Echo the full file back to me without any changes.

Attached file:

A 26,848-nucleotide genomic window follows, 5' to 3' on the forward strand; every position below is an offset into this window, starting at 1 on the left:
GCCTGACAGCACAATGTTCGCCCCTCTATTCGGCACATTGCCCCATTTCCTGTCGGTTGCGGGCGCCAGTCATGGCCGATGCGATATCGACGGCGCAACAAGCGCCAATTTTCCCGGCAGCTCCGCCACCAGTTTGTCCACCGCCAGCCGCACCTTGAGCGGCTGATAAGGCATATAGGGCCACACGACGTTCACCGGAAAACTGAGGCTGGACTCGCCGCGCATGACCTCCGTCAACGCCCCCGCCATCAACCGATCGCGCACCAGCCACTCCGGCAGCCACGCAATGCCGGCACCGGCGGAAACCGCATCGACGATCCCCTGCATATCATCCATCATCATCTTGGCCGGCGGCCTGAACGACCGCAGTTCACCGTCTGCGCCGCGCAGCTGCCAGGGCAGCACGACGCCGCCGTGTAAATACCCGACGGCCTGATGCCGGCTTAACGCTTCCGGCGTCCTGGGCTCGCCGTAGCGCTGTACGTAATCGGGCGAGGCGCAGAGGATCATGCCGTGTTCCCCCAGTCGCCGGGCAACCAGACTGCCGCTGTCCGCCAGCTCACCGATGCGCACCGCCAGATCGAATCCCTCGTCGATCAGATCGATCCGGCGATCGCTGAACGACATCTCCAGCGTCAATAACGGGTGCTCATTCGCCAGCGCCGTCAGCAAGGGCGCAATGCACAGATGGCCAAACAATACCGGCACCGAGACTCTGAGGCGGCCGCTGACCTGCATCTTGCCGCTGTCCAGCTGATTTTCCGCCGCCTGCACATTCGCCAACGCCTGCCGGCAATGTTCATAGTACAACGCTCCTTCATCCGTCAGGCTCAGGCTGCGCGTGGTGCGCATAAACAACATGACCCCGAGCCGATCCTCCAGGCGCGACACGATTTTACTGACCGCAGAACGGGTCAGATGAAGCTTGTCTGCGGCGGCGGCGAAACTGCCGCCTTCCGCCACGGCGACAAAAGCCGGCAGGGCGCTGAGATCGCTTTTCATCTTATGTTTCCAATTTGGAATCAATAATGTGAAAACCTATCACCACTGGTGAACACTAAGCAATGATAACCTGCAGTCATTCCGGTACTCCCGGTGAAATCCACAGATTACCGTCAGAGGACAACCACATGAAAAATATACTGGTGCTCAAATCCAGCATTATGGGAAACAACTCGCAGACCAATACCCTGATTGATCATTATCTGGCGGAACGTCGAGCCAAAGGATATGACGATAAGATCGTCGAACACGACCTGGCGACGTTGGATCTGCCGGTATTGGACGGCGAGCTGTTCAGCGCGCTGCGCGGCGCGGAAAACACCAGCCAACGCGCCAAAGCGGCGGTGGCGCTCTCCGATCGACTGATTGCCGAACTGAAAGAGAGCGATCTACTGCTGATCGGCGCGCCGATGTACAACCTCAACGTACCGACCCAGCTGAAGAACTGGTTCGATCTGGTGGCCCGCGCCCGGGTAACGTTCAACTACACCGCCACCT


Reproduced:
A 26,848-nucleotide genomic window follows, 5' to 3' on the forward strand; every position below is an offset into this window, starting at 1 on the left:
GCCTGACAGCACAATGTTCGCCCCTCTATTCGGCACATTGCCCCATTTCCTGTCGGTTGCGGGCGCCAGTCATGGCCGATGCGATATCGACGGCGCAACAAGCGCCAATTTTCCCGGCAGCTCCGCCACCAGTTTGTCCACCGCCAGCCGCACCTTGAGCGGCTGATAAGGCATATAGGGCCACACGACGTTCACCGGAAAACTGAGGCTGGACTCGCCGCGCATGACCTCCGTCAACGCCCCCGCCATCAACCGATCGCGCACCAGCCACTCCGGCAGCCACGCAATGCCGGCACCGGCGGAAACCGCATCGACGATCCCCTGCATATCATCCATCATCATCTTGGCCGGCGGCCTGAACGACCGCAGTTCACCGTCTGCGCCGCGCAGCTGCCAGGGCAGCACGACGCCGCCGTGTAAATACCCGACGGCCTGATGCCGGCTTAACGCTTCCGGCGTCCTGGGCTCGCCGTAGCGCTGTACGTAATCGGGCGAGGCGCAGAGGATCATGCCGTGTTCCCCCAGTCGCCGGGCAACCAGACTGCCGCTGTCCGCCAGCTCACCGATGCGCACCGCCAGATCGAATCCCTCGTCGATCAGATCGATCCGGCGATCGCTGAACGACATCTCCAGCGTCAATAACGGGTGCTCATTCGCCAGCGCCGTCAGCAAGGGCGCAATGCACAGATGGCCAAACAATACCGGCACCGAGACTCTGAGGCGGCCGCTGACCTGCATCTTGCCGCTGTCCAGCTGATTTTCCGCCGCCTGCACATTCGCCAACGCCTGCCGGCAATGTTCATAGTACAACGCTCCTTCATCCGTCAGGCTCAGGCTGCGCGTGGTGCGCATAAACAACATGACCCCGAGCCGATCCTCCAGGCGCGACACGATTTTACTGACCGCAGAACGGGTCAGATGAAGCTTGTCTGCGGCGGCGGCGAAACTGCCGCCTTCCGCCACGGCGACAAAAGCCGGCAGGGCGCTGAGATCGCTTTTCATCTTATGTTTCCAATTTGGAATCAATAATGTGAAAACCTATCACCACTGGTGAACACTAAGCAATGATAACCTGCAGTCATTCCGGTACTCCCGGTGAAATCCACAGATTACCGTCAGAGGACAACCACATGAAAAATATACTGGTGCTCAAATCCAGCATTATGGGAAACAACTCGCAGACCAATACCCTGATTGATCATTATCTGGCGGAACGTCGAGCCAAAGGATATGACGATAAGATCGTCGAACACGACCTGGCGACGTTGGATCTGCCGGTATTGGACGGCGAGCTGTTCAGCGCGCTGCGCGGCGCGGAAAACACCAGCCAACGCGCCAAAGCGGCGGTGGCGCTCTCCGATCGACTGATTGCCGAACTGAAAGAGAGCGATCTACTGCTGATCGGCGCGCCGATGTACAACCTCAACGTACCGACCCAGCTGAAGAACTGGTTCGATCTGGTGGCCCGCGCCCGGGTAACGTTCAACTACACCGCCACCT